Dec 6, 2004
On Friday, December 3, Ukraine's Supreme Court overturned the results of the country's presidential election and ordered a new runoff between the main candidates by December 26.
This is the latest development in a two-week standoff. On November 23, with many of his supporters demonstrating in the streets of Kiev and other big towns of Ukraine, Victor Yushchenko had the National Assembly, which his party controls, declare him the victor in Ukraine's presidential election. Only the day before, Victor Yanokovitch, who is the other candidate for president, had been proclaimed winner by the Electoral Commission of Ukraine, whose members were named by the out-going president, Leonid Kuchma, a buddy of Yanokovitch.
Yushchenko had more votes than Yanokovitch in the first round of the voting. In the second round, however, Yanokovitch came out ahead by threepercentage points. Yushchenko claims the election was stolen from him which is likely given the widespread popular hatred of those in power.
In any case, both candidates arranged the vote totals in the areas controlled by their supporters to ensure their own victory. In an industrial town controlled by Yanokovitch's allies, for example, Yanokovitch was awarded 99% of the vote. In western Ukraine, where anti-Russian nationalists supported Yushchenko, his vote totals were just as impossibly high. In some cases, on both sides, there were more votes counted than there were voters. In this "war of the Victors" as the press called it before the election the voting population were just like extras on a movie set.
Yanokovitch bases himself on the ruling bureaucracy of the large industrial cities, like Donetsk and Dnipetrovsk. This ruling bureaucracy has scarcely changed since the end of the Soviet Union.
But Yushchenko is hardly a paragon of virtue, as he's been described by the Western press. In fact, he shows the same contempt for the population as does his adversary. Yushchenko, the second Victor, was head of the government from 1999 to 2001; like the others, he was a bureaucrat in the old regime under the Soviet Union. Yushchenko may be less tied to the political clans of the large cities than are his rivals, but he was the head of the Ukrainian central bank before he became prime minister. So his power came from another part of the bureaucracy, the financial clan.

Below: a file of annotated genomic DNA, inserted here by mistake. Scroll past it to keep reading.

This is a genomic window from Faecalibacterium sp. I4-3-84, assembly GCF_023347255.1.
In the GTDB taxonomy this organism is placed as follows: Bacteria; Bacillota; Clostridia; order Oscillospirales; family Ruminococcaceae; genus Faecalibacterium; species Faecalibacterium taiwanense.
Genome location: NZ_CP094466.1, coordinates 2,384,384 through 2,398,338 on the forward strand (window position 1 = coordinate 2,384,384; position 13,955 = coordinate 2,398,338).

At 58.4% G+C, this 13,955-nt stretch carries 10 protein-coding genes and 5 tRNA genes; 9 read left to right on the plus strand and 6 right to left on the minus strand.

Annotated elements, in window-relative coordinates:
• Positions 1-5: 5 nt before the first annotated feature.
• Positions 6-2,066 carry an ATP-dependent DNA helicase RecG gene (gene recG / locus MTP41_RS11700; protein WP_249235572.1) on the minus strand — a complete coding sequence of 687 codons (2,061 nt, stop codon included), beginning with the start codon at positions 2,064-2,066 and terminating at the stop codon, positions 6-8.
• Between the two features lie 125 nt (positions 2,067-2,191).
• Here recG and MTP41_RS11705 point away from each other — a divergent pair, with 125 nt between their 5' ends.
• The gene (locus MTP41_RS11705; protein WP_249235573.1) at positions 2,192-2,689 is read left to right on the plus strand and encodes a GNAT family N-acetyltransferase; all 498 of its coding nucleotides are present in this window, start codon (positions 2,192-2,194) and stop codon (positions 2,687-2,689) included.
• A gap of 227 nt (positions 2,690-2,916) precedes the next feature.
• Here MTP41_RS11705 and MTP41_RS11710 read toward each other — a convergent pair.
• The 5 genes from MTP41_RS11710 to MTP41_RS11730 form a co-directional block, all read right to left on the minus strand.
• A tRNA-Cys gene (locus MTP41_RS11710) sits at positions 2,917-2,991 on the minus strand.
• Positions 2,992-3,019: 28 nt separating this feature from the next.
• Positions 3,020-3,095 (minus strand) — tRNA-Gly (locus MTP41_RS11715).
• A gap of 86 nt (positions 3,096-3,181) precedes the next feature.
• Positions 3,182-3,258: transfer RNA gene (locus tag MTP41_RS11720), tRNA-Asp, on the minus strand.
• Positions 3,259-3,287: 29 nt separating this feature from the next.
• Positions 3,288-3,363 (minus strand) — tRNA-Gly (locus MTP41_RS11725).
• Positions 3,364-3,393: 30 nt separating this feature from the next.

In Ukraine, where a streetcar conductor gets between $100 and $200 a month and a textile worker in Kharkov gets about half of that, everyone knows that outgoing President Kuchma used his two terms to enrich himself. He gave his daughter the mobile phone monopoly in the country; his son-in-law got rich in metal mining.
But it's hard not to laugh when Yushchenko claims he'll be the "clean guy" as opposed to the corrupt people currently in power. Yushchenko had nothing to learn about corruption from Kuchma and Yanokovitch. While he was head of the central bank, the loans from the IMF disappeared into his pockets. His assistant Timoshenko was condemned to a prison term not because of the considerable amounts of Russian gas and oil he diverted from the Ukrainian population but for not sharing his riches with the other bank directors. These politicians completely interchangeable at the beginning are now playing different games in attempts to bolster their political future. Yanokovitch looks to Russia's Putin for support, Yushchenko looks to the West, especially the United States.
The aim of both is to enrich themselves and their allies at the expense of the Ukrainian population.